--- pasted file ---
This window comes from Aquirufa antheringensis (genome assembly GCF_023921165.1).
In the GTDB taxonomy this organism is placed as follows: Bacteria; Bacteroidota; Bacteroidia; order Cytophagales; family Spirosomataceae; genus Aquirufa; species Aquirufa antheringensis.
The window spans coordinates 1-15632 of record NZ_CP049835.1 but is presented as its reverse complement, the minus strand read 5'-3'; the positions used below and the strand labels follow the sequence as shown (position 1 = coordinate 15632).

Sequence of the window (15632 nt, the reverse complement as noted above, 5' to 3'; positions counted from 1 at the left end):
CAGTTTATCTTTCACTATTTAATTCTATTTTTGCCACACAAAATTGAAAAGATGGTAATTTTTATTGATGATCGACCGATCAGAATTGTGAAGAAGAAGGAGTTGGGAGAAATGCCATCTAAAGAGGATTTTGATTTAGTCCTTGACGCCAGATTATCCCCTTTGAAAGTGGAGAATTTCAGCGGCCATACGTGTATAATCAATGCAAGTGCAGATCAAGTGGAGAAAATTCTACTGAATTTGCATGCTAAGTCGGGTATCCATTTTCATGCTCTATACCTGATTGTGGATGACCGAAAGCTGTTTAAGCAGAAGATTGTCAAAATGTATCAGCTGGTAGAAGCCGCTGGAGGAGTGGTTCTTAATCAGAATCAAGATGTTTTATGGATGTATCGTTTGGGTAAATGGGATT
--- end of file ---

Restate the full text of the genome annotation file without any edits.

This window comes from Aquirufa antheringensis (genome assembly GCF_023921165.1).
In the GTDB taxonomy this organism is placed as follows: Bacteria; Bacteroidota; Bacteroidia; order Cytophagales; family Spirosomataceae; genus Aquirufa; species Aquirufa antheringensis.
The window spans coordinates 1-15632 of record NZ_CP049835.1 but is presented as its reverse complement, the minus strand read 5'-3'; the positions used below and the strand labels follow the sequence as shown (position 1 = coordinate 15632).

Sequence of the window (15632 nt, the reverse complement as noted above, 5' to 3'; positions counted from 1 at the left end):
CAGTTTATCTTTCACTATTTAATTCTATTTTTGCCACACAAAATTGAAAAGATGGTAATTTTTATTGATGATCGACCGATCAGAATTGTGAAGAAGAAGGAGTTGGGAGAAATGCCATCTAAAGAGGATTTTGATTTAGTCCTTGACGCCAGATTATCCCCTTTGAAAGTGGAGAATTTCAGCGGCCATACGTGTATAATCAATGCAAGTGCAGATCAAGTGGAGAAAATTCTACTGAATTTGCATGCTAAGTCGGGTATCCATTTTCATGCTCTATACCTGATTGTGGATGACCGAAAGCTGTTTAAGCAGAAGATTGTCAAAATGTATCAGCTGGTAGAAGCCGCTGGAGGAGTGGTTCTTAATCAGAATCAAGATGTTTTATGGATGTATCGTTTGGGTAAATGGGATT